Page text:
Kingdom of women at Uffizi Gallery
The new concept is intended to overcome gender inequality in art
10 February, 2017
As of early spring the museum Uffizi Gallery in Florence is changing its concept to show considerably more works by female artists. In this way, one of the world’s oldest museums is striving to rectify a historic imbalance in gender representation with a long-term initiative. The exhibition aims to revive the reputation of Sister Plautilla Nelli (1523-1587), a nun and the first female painter from Florence during the Renaissance. The exhibition at Uffizi is expected to open on 8 March and continue until 30 April, with the launch purposefully scheduled for the International Women’s Day. Two weeks later, the Pitti Palace, located on the opposite side of the Arno River, will display self-portraits by the late Austrian artist and feminist Maria Lassnig (24 March - 28 June 2017). The Plautilla Nelli event will be the first in a series of annual exhibitions dedicated to female artists, says Eike Schmidt, director of both Uffizi Gallery and Pitti Palace. “About a dozen of Nelli’s paintings from churches and museums across central Italy, some of which have only recently been attributed to her, will be put on display along with her works sourced from the Dominican Convent,” says Schmidt. “By organising regular exhibitions by female artists, that will also be included in permanent displays, the museum aims to overcome gender inequality,” says Schmidt, adding: “This is not just a special initiative to do for three or five years. I do not know if I am still going to be director, but I think we could easily go on for 20 years.”The initiative was prompted by a conversation he had in 2015 with US-based anonymous activists of the Guerilla Girls, a group that has been fighting to expose gender inequality in the art world for 30 years. “Established by the Medici family and officially opened by the Grand Duke of Tuscany in 1769, the Uffizi museum has the world’s largest collection of works by female artists active before the 19th century,” estimates Schmidt.A number of self-portraits by women once hung in the narrow Vasari Corridor, which connects the Uffizi to the Pitti via a passageway over the Arno River. That corridor was closed for maintenance in November. “Works by old masters such as Raphael and Rembrandt, as well as Elisabeth Vigee Le Brun and Marietta Robusti, daughter of Tintoretto, have been accessible only via private visits, or to less than 1% of the over 2 million people who visit Uffizi every year,” says Schmidt. “But after a rehang this autumn, female self-portraits could occupy more than an entire room of the main building,” he continues.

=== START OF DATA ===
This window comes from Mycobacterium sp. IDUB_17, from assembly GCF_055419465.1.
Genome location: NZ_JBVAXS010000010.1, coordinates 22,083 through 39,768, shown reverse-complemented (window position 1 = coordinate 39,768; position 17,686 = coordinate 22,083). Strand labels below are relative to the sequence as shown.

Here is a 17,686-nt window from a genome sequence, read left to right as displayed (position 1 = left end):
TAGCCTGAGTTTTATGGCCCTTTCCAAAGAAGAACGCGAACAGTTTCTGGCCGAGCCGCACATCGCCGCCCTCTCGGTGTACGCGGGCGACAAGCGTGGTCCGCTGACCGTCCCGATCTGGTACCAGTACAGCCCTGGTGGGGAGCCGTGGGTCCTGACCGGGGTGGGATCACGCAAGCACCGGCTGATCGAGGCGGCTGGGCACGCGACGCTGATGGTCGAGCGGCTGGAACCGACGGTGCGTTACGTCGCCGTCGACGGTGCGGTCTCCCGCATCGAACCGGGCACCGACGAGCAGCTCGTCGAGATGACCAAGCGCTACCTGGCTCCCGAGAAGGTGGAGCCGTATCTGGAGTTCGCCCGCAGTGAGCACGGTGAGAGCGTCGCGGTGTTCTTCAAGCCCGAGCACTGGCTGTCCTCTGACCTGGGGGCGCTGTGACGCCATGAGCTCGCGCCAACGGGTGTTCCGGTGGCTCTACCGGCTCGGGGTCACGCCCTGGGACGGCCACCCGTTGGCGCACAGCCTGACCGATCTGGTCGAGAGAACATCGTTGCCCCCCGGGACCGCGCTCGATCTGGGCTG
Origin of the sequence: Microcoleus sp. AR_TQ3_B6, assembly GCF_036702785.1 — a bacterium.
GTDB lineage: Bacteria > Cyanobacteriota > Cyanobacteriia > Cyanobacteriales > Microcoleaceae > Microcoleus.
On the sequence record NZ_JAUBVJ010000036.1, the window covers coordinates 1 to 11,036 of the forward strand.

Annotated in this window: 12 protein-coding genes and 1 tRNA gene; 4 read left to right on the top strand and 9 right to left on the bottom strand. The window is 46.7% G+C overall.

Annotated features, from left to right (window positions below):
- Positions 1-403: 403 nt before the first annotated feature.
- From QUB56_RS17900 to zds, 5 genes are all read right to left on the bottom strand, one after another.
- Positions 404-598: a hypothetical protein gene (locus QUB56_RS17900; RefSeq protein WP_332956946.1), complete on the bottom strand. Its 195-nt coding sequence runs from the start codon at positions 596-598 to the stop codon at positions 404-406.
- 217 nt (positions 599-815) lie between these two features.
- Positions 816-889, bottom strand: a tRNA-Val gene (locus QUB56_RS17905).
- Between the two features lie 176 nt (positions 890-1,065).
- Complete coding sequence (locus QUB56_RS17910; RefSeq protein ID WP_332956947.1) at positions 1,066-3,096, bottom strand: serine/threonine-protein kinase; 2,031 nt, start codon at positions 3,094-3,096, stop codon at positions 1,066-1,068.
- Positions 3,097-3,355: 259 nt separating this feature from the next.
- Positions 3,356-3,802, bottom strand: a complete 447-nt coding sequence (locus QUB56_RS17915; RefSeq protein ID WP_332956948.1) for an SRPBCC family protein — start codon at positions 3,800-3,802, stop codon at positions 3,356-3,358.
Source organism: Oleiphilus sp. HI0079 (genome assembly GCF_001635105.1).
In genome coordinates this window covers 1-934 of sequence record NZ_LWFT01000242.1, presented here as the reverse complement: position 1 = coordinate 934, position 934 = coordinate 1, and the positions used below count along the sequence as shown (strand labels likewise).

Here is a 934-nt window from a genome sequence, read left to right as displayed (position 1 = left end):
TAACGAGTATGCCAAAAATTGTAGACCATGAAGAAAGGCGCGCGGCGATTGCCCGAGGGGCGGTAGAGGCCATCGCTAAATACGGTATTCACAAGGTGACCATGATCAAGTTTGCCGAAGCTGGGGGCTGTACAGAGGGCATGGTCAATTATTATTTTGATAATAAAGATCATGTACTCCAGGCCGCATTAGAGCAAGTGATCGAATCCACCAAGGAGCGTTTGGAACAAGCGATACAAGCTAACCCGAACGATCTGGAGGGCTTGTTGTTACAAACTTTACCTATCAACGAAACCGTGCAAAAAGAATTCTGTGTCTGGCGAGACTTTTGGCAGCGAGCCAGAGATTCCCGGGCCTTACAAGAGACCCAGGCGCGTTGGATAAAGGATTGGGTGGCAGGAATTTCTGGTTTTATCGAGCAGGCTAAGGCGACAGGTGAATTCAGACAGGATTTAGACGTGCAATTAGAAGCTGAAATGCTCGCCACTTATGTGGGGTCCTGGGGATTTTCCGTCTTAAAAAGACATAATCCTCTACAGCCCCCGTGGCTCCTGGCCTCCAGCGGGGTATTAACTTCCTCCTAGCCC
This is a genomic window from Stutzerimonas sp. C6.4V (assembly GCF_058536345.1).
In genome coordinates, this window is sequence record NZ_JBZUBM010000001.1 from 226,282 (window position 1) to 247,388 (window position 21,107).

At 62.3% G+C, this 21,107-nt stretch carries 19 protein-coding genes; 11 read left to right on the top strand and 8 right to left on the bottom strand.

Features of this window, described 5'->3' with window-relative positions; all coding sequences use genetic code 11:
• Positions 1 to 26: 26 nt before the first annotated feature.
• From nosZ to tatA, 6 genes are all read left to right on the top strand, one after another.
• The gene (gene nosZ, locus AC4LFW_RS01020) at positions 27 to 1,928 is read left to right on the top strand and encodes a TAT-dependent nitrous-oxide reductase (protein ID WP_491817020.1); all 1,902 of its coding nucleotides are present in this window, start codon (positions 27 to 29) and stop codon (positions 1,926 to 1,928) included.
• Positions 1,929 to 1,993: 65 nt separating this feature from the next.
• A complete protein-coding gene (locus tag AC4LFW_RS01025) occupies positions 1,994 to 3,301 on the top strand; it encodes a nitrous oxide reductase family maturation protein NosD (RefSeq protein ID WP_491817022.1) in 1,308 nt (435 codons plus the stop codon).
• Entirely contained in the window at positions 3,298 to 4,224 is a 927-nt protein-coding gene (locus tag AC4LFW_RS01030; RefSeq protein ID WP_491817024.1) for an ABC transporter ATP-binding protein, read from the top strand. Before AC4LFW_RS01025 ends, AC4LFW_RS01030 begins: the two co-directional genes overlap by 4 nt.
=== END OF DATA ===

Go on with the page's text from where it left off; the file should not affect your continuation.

A work by Sister Plautilla Nelli.
Maria Lassnig. Self-portrait.